June 11, 2018
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        • Indigo
          Indigo

          Admittedly, I write this with the benefit of a creative writing degree, but I literally came up with the following treatment in about five minutes.
          Zade is growing up in small town Tennessee. Her mother tells her constantly to be careful with her magic and not mess with dark forces etc., which Zade chafes against. On her 18th birthday, her mom takes her to the grand council of witches or whatever, who say she can never be, I don’t know, certified, because her father isn’t magic. Hurt and angry, Zade decides to run away to Vegas.
          There she gets the job in her dad’s show, blah blah blah, and everyone admires the hell out of her skills. Zade feels accepted for the first time in her life. However, she gradually realizes that her magic gets stronger and less controlled the stronger she feels and she hurts people by accident. One day she screws up a trick (oh, I’m sorry, an illusion) in front of her dad, who is visibly disappointed. This motivates her to try ever more extreme feats of magic. In the meantime, she falls in love with Mac and finds that being with him stabilized her powers and she can do even more cool stuff, yay. Gradually she comes to rationalize more and more risky behaviour until the big illusion. In the book this would be where Zade gets hurt, but we’ve all seen why this is bullshit. So instead it’s Mac who gets hurt and she has to save him. She doesn’t know how, so she has to go back to Tennessee and get her mom. Cue spell that’s actually dangerous to Zade to save him. She does. Whee, happy ending.
          Now. Is this a hackneyed, unoriginal plot clearly pieced together from several better known films with a telegraphed moral and riddled with cliches, not to mention a gaping plot hole at the end? Sure. Like I said, ten minutes. The point is that introducing *some* kind of conflict and motivation beyond “tee hee, I’m so beautiful it’s a curse except it never actually inconveniences me”? Is not that hard.

          June 11, 2018
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          • MyDog'sPA
            MyDog'sPA

            “The point is that introducing *some* kind of conflict and motivation beyond “tee hee, I’m so beautiful it’s a curse except it never actually inconveniences me”? Is not that hard.

            I think she’s trying hard not to have any conflict. Some of the folks in my early screenwriting classes did that (along with cultural appropriation of every native-American tribe where they thought their main character would do an emergency trip from New York to Los Angeles that for some reason had to drive because they couldn’t fly would willy-nilly take a 1 1/2 hour detour from Highway 40 in Arizona to mysteriously wind up in Canyon de Chelly where they ‘found’ their true inner selves. Gaack. Happened like clockwork. More than once.)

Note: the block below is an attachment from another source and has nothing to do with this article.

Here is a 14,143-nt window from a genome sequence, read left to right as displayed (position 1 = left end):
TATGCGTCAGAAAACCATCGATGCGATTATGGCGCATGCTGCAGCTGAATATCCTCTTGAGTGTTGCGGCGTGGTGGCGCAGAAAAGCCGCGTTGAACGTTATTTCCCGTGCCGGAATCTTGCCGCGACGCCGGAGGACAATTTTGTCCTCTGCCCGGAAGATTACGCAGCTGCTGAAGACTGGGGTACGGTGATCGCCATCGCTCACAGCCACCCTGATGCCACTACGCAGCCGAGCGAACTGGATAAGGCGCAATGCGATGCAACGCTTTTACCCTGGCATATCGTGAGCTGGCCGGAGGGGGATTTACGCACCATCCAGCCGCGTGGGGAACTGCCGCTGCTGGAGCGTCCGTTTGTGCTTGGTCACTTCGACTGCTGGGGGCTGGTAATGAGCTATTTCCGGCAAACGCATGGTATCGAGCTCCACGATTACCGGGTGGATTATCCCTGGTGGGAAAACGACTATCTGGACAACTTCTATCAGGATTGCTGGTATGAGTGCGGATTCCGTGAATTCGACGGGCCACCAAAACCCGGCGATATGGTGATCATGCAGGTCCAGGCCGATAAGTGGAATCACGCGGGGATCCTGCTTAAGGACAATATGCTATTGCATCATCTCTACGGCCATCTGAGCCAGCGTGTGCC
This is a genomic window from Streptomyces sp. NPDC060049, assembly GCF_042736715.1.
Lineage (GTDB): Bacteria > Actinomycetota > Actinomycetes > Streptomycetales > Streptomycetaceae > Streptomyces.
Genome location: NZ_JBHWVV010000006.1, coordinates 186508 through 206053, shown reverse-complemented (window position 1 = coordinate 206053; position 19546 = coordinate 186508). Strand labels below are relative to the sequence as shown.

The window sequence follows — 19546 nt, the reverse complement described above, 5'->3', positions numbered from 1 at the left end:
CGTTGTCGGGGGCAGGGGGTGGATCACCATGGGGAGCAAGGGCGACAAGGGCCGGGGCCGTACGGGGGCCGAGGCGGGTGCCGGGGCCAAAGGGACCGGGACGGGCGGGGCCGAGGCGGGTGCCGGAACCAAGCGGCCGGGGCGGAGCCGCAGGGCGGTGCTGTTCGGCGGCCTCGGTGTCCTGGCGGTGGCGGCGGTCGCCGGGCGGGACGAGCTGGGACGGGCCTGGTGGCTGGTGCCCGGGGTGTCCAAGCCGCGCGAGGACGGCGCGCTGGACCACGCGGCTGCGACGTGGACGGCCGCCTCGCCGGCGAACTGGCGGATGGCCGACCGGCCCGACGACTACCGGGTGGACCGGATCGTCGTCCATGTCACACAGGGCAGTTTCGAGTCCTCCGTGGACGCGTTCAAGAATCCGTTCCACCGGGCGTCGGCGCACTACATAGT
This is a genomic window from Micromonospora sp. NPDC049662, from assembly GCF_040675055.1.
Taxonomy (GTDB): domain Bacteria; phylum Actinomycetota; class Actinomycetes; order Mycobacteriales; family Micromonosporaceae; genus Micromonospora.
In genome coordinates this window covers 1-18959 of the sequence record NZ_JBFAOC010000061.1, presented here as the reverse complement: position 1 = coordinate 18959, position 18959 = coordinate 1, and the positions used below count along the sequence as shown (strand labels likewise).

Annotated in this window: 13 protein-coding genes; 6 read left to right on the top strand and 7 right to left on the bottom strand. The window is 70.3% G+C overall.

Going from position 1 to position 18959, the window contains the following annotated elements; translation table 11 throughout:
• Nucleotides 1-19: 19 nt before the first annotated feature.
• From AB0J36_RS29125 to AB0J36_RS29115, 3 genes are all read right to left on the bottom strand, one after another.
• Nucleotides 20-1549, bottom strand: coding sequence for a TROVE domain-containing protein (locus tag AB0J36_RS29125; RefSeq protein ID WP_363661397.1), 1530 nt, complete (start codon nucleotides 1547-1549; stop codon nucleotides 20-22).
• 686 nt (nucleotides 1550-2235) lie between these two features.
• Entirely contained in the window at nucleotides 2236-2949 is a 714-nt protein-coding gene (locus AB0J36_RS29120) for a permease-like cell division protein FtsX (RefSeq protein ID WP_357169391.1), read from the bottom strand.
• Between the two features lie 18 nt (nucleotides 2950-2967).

Anyway, Lani keeps showing us how newbie she is, and will forever remain so.

            June 11, 2018
          • Athena
            Athena

            Yeek. One writer in the group I attended decided to set her book in Ireland, even though she wasn’t from there, had never been, only because she wanted fairies in it and apparently that couldn’t happen if it wasn’t in Ireland. Then the only thing “Irish” in what she submitted before dropping out was a character had a rueuben sandwich and inconsistent accents.

            June 11, 2018
          • Dove
            Dove

            I agree that LS clearly worked hard to avoid conflict but… wtf is Canyon de Chelly? I’ve never heard of it. o.o

            June 11, 2018
          • Dove
            Dove

            Yeek. One writer in the group I attended decided to set her book in Ireland, even though she wasn’t from there, had never been, only because she wanted fairies in it and apparently that couldn’t happen if it wasn’t in Ireland. Then the only thing “Irish” in what she submitted before dropping out was a character had a rueuben sandwich and inconsistent accents.

            … A Reuben sandwich? Good lord. Why not a Monte Cristo? 😛

            Also, for fuck sake, had she never heard of Tinkerbell at least? *shakes head sadly* Did she ever say what she was gonna do with those poor fairies?

            June 11, 2018
          • Athena
            Athena

            Did she ever say what she was gonna do with those poor fairies?

            Her main characters were all going to be distantly related to fairies. It gave them all magic. I think fairies were going to come back into the characters lives, but we didn’t get that far. The idea could have been good, but we were getting her completely unedited draft (she’d forgotten a character had a sprained ankle) and she told us flat out that she wasn’t planning on doing any edits until the group had read all 22 chapters she had already written. I got the intense feeling said writer dropped out because she wasn’t getting the praise for her work like she got from a couple of friends. She brought it up twice how much her friends loved it.

            And yes, a reuben, served with iced sweet tea, in Ireland.